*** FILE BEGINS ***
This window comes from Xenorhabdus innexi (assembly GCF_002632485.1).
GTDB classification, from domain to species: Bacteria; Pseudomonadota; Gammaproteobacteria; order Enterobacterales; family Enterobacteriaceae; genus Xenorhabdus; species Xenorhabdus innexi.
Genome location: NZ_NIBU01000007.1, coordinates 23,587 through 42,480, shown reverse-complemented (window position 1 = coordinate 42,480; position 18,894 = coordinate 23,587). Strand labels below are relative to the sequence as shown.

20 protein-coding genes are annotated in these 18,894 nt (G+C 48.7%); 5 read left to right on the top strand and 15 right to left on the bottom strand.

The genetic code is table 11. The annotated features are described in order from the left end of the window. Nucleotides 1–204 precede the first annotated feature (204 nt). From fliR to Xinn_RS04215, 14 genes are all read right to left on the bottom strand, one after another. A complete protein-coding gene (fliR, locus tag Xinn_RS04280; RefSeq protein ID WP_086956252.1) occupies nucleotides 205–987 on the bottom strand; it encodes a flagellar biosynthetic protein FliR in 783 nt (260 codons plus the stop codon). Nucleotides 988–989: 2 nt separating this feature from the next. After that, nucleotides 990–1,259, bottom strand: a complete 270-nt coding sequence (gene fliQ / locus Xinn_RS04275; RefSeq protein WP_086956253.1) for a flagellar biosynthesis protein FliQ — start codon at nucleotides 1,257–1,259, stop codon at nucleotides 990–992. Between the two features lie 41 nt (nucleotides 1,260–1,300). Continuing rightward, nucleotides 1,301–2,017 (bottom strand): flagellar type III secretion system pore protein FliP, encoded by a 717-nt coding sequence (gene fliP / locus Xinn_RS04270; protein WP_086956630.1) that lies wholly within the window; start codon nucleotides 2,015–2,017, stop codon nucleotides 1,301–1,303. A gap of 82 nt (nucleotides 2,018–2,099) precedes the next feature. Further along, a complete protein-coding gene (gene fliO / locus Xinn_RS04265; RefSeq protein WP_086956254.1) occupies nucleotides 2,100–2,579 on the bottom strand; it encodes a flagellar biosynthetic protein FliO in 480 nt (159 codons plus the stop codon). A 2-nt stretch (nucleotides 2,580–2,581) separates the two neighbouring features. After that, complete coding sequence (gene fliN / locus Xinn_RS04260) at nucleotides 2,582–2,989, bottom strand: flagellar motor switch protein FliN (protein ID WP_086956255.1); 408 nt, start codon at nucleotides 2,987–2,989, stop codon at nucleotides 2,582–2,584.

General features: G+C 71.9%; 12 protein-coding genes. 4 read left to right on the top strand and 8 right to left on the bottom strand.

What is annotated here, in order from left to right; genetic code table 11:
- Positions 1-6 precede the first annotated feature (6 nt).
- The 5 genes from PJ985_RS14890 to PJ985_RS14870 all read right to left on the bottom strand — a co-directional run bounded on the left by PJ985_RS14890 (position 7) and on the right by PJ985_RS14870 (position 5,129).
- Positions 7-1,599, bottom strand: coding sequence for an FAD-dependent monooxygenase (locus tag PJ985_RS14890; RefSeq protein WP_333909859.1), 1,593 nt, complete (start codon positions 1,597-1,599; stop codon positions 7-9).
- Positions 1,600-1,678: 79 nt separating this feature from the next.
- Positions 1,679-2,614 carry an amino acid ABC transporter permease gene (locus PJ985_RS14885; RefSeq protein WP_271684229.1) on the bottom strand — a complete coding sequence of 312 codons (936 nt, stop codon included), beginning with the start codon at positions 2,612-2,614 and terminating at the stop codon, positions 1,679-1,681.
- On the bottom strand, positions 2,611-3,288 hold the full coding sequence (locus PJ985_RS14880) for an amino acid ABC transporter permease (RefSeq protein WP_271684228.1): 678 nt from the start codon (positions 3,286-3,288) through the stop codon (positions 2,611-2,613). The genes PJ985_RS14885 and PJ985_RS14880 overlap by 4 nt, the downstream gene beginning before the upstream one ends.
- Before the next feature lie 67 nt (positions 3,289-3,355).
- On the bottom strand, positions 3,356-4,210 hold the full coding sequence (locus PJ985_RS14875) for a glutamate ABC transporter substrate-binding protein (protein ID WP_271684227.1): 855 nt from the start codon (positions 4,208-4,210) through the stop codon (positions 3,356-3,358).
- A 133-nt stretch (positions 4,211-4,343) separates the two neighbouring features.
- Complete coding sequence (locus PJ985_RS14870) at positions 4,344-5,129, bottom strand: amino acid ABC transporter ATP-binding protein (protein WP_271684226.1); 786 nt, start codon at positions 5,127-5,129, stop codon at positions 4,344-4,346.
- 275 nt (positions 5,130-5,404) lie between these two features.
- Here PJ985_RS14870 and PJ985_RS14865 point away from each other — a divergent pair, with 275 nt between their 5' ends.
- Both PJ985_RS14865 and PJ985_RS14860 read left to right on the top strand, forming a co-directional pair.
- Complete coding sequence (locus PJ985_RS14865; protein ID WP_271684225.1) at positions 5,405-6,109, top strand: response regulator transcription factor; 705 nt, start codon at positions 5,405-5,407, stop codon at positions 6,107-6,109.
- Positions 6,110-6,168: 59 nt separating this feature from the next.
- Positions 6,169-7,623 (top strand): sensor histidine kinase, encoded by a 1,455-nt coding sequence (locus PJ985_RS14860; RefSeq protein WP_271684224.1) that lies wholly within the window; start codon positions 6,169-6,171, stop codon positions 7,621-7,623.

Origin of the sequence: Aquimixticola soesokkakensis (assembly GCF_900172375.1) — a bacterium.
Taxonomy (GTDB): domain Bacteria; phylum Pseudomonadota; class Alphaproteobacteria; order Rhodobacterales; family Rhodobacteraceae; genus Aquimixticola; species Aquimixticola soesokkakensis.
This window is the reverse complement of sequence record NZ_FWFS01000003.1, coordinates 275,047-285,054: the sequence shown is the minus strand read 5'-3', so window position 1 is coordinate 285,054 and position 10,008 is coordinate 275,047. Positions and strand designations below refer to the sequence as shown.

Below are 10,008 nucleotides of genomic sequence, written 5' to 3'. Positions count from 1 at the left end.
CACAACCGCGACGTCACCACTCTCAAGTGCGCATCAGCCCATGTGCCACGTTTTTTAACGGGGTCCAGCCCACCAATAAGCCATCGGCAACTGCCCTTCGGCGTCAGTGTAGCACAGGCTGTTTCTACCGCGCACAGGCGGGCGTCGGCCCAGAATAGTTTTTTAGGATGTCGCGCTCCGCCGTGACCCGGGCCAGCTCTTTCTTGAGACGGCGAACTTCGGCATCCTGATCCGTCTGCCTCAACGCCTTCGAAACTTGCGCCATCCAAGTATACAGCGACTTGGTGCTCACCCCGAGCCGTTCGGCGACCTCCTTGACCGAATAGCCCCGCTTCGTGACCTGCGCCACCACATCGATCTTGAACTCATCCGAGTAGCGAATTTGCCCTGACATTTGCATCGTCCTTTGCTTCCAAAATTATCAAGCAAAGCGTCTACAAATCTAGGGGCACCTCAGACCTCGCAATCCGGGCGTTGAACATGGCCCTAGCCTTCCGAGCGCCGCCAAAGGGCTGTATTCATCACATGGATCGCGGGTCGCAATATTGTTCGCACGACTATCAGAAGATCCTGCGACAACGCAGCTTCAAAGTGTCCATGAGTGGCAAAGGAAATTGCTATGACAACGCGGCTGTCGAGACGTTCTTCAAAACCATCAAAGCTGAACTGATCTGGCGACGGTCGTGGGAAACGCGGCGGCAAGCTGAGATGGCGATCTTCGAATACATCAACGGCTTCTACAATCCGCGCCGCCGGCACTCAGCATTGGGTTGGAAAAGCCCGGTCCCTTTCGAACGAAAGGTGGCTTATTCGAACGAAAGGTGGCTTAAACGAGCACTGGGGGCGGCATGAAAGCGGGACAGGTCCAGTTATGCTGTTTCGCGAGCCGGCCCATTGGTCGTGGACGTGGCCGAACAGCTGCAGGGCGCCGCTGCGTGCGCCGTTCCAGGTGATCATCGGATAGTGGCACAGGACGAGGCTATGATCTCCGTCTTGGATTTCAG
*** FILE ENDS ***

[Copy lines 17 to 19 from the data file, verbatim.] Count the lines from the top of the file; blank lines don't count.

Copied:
- Complete coding sequence (locus PJ985_RS14870) at positions 4,344-5,129, bottom strand: amino acid ABC transporter ATP-binding protein (protein WP_271684226.1); 786 nt, start codon at positions 5,127-5,129, stop codon at positions 4,344-4,346.
- 275 nt (positions 5,130-5,404) lie between these two features.
- Here PJ985_RS14870 and PJ985_RS14865 point away from each other — a divergent pair, with 275 nt between their 5' ends.